Budget – ~$500,000, Box Office – ~$475,000, Rotten Tomatoes Score: 91%

the wicker man

Sergeant Neil Howie in The Wicker Man boards a plane from England to an isolated Scottish island called Summerisle. His mission is to gather information about a missing girl. When Howie arrives, he’s stunned to see the citizens of Summerisle practice Celtic paganism, especially considering his own staunch Christianity. Adults and children alike engage in peculiar behaviors and some claim the missing girl never existed.

If horror fans want a movie that doesn’t rely on bloody scenes to frighten viewers, The Wicker Man is waiting to be streamed. The exact box office gross of this film varies across sources, though most place it around $475k-$500k. A low figure considering how critically well-received it was. In following years, filmmakers on both sides of the pond have attempted to remake The Wicker Man or create a sequel, none of which have done particularly well.

3 Full Circle/The Haunting of Julia (1977)

Budget – ~$1 million, Box Office – Unknown, Rotten Tomatoes Score: 58%

Full Circle (or The Haunting of Julia in the States) is a supernatural horror movie based on a novel by Peter Straub. Julia Lofting is an American living in London when her daughter Kate begins choking. Julia tries to save her but ends up killing her instead. After this tragedy, Julia’s life falls apart. She separates from her husband and begins renting a new place to live. In this new home, she finds a child’s belongings and is haunted by a childlike ghost.

Pretend It Didn’t Happen

The production company behind Full Circle has done its best to bury precise box-office numbers. However, by all accounts both contemporary and from the past, this movie failed. According to an article published in Oxford Academic, the box office in the U.K. and North America respectively were “poor” and “made little-to-no impact.” Even with actress Mia Farrow in the lead role, many found the script too predictable to be worth a trip to the theaters.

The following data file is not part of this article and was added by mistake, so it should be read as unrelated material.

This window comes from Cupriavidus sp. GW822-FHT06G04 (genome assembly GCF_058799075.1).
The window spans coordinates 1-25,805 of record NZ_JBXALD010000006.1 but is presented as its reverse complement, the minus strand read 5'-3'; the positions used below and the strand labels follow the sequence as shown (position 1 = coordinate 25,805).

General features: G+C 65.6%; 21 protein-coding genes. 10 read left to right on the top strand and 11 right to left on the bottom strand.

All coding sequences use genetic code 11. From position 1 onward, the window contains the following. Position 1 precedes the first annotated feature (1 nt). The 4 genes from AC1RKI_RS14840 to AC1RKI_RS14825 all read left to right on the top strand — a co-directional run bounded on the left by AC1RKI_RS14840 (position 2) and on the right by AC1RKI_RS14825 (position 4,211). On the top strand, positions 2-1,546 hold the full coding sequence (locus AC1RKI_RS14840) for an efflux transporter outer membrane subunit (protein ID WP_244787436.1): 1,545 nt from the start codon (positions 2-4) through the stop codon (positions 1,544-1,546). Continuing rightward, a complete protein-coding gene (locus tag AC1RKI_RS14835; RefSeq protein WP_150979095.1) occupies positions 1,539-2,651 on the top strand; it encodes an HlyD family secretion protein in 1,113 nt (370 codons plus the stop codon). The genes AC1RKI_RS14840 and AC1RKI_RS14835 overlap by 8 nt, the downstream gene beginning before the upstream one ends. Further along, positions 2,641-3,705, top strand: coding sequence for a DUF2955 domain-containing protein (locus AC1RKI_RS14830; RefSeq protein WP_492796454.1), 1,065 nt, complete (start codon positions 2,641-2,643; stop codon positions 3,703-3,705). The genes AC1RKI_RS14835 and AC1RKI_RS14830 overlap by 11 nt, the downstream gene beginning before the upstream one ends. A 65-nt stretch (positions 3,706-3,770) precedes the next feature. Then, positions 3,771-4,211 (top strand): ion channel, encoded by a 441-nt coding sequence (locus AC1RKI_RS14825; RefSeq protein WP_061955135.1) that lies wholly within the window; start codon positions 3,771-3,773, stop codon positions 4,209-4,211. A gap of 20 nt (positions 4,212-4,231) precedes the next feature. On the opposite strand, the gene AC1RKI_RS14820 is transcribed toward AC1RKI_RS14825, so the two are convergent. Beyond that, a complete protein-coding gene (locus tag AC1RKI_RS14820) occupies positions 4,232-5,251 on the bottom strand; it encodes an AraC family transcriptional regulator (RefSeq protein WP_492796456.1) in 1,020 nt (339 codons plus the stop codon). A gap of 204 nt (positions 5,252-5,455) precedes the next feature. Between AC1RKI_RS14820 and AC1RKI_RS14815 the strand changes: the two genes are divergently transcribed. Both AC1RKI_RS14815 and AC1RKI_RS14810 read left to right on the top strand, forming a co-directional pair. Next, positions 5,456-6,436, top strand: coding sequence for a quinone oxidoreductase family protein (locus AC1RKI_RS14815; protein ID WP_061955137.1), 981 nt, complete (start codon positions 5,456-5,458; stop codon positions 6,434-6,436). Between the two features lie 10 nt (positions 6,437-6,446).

Related: Mia Farrow’s Best Performances, Ranked

2 The Manitou (1978)

Budget – $3 million, Box Office – $1.5 million, Rotten Tomatoes Score: 45%

The Manitou is another novel adaptation, this time centering on a woman named Karen Tandy. Karen heads to the doctor concerned about an abnormal growth on her neck. To her surprise and that of the medical staff, it turns out the “tumor” is a fetus. She opts to get it removed, but then Karen begins speaking words associated with dark magic and the ill effects are spreading to those around her.

A Niche Film

Body horror isn’t for everyone, and neither was this movie. The box office total hovered around $1.5 million. Unfortunately, a lot of bad luck followed this film. Before its release, writer and director William Girdler passed away in a helicopter crash. Today, a small but mighty cohort rallies around The Manitou‘s weirdness though it remains relatively niche. Stream on Shout TV.

1 The Sentinel (1977)

Budget – $3.5 million, Box Office – $4 million, Rotten Tomatoes Score: 45%

In The Sentinel, a young model moves to New York, but this isn’t a picture-perfect transition. Brooklyn has several historic brownstones and Allison Parker is about to settle into one. Right away Allison has trouble falling asleep, becomes faint, and hears sounds that shouldn’t exist. Her rental agent claims only one other person lives in the building, a blind priest, but that can’t be true.

A-List Crowd, D-List Results

This movie pulled in a lot of big names, including iconic Old Hollywood actress Ava Gardner in one of her last film roles and John Carradine. Chris Sarandon was also a prominent cast member, though this was earlier in his career. The vintage brownstone setting in Brooklyn gave this horror movie a nice touch. However, The Sentinel barely earned over budget at the box office, a failure when accounting for marketing costs. Rent on Apple TV.